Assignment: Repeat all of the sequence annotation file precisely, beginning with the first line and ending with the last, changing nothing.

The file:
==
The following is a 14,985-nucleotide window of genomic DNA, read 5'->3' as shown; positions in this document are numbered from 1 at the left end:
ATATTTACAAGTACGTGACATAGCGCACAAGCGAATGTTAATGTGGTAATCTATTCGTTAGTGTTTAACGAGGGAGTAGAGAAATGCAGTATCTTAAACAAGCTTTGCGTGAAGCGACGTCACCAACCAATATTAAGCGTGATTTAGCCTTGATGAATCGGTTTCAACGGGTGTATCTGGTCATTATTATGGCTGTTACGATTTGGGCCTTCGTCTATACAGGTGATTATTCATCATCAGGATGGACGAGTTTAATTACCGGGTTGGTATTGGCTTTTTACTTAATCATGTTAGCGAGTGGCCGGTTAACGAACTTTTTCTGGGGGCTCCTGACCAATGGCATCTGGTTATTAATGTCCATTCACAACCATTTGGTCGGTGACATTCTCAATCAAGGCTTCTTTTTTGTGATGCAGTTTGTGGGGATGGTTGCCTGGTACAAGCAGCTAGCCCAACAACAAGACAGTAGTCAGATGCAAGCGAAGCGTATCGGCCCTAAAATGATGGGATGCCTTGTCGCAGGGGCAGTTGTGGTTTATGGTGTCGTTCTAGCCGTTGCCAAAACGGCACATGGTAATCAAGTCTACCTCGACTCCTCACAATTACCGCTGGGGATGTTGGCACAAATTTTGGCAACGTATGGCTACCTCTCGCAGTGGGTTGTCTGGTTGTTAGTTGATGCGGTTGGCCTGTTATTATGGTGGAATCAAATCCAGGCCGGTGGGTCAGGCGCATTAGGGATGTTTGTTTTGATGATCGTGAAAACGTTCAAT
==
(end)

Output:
The following is a 14,985-nucleotide window of genomic DNA, read 5'->3' as shown; positions in this document are numbered from 1 at the left end:
ATATTTACAAGTACGTGACATAGCGCACAAGCGAATGTTAATGTGGTAATCTATTCGTTAGTGTTTAACGAGGGAGTAGAGAAATGCAGTATCTTAAACAAGCTTTGCGTGAAGCGACGTCACCAACCAATATTAAGCGTGATTTAGCCTTGATGAATCGGTTTCAACGGGTGTATCTGGTCATTATTATGGCTGTTACGATTTGGGCCTTCGTCTATACAGGTGATTATTCATCATCAGGATGGACGAGTTTAATTACCGGGTTGGTATTGGCTTTTTACTTAATCATGTTAGCGAGTGGCCGGTTAACGAACTTTTTCTGGGGGCTCCTGACCAATGGCATCTGGTTATTAATGTCCATTCACAACCATTTGGTCGGTGACATTCTCAATCAAGGCTTCTTTTTTGTGATGCAGTTTGTGGGGATGGTTGCCTGGTACAAGCAGCTAGCCCAACAACAAGACAGTAGTCAGATGCAAGCGAAGCGTATCGGCCCTAAAATGATGGGATGCCTTGTCGCAGGGGCAGTTGTGGTTTATGGTGTCGTTCTAGCCGTTGCCAAAACGGCACATGGTAATCAAGTCTACCTCGACTCCTCACAATTACCGCTGGGGATGTTGGCACAAATTTTGGCAACGTATGGCTACCTCTCGCAGTGGGTTGTCTGGTTGTTAGTTGATGCGGTTGGCCTGTTATTATGGTGGAATCAAATCCAGGCCGGTGGGTCAGGCGCATTAGGGATGTTTGTTTTGATGATCGTGAAAACGTTCAAT